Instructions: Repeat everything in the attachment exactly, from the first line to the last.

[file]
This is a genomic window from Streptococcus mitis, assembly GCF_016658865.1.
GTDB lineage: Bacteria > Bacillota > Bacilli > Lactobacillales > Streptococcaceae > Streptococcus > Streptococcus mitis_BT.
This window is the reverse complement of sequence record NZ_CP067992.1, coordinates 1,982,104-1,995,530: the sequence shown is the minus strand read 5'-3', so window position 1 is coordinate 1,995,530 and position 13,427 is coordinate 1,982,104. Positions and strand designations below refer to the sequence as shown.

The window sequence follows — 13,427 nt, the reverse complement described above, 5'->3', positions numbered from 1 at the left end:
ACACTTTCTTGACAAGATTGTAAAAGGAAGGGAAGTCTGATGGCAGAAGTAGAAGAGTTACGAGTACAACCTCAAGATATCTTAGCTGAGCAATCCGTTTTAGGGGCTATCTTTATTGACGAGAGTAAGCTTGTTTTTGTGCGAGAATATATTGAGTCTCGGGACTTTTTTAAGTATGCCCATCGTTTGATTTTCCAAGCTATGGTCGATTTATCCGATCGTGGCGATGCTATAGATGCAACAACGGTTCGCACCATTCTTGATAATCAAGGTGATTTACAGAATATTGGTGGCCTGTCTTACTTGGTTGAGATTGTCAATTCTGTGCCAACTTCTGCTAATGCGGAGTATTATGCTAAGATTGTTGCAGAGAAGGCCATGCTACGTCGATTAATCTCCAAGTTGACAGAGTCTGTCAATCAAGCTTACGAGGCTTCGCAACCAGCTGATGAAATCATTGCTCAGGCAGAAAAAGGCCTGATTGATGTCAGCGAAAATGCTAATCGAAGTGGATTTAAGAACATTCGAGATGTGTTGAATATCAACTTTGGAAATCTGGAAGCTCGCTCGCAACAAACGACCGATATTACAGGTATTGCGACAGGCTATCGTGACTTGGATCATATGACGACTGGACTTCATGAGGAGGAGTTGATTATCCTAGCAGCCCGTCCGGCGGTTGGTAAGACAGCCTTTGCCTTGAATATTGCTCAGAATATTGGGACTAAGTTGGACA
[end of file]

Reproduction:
This is a genomic window from Streptococcus mitis, assembly GCF_016658865.1.
GTDB lineage: Bacteria > Bacillota > Bacilli > Lactobacillales > Streptococcaceae > Streptococcus > Streptococcus mitis_BT.
This window is the reverse complement of sequence record NZ_CP067992.1, coordinates 1,982,104-1,995,530: the sequence shown is the minus strand read 5'-3', so window position 1 is coordinate 1,995,530 and position 13,427 is coordinate 1,982,104. Positions and strand designations below refer to the sequence as shown.

The window sequence follows — 13,427 nt, the reverse complement described above, 5'->3', positions numbered from 1 at the left end:
ACACTTTCTTGACAAGATTGTAAAAGGAAGGGAAGTCTGATGGCAGAAGTAGAAGAGTTACGAGTACAACCTCAAGATATCTTAGCTGAGCAATCCGTTTTAGGGGCTATCTTTATTGACGAGAGTAAGCTTGTTTTTGTGCGAGAATATATTGAGTCTCGGGACTTTTTTAAGTATGCCCATCGTTTGATTTTCCAAGCTATGGTCGATTTATCCGATCGTGGCGATGCTATAGATGCAACAACGGTTCGCACCATTCTTGATAATCAAGGTGATTTACAGAATATTGGTGGCCTGTCTTACTTGGTTGAGATTGTCAATTCTGTGCCAACTTCTGCTAATGCGGAGTATTATGCTAAGATTGTTGCAGAGAAGGCCATGCTACGTCGATTAATCTCCAAGTTGACAGAGTCTGTCAATCAAGCTTACGAGGCTTCGCAACCAGCTGATGAAATCATTGCTCAGGCAGAAAAAGGCCTGATTGATGTCAGCGAAAATGCTAATCGAAGTGGATTTAAGAACATTCGAGATGTGTTGAATATCAACTTTGGAAATCTGGAAGCTCGCTCGCAACAAACGACCGATATTACAGGTATTGCGACAGGCTATCGTGACTTGGATCATATGACGACTGGACTTCATGAGGAGGAGTTGATTATCCTAGCAGCCCGTCCGGCGGTTGGTAAGACAGCCTTTGCCTTGAATATTGCTCAGAATATTGGGACTAAGTTGGACA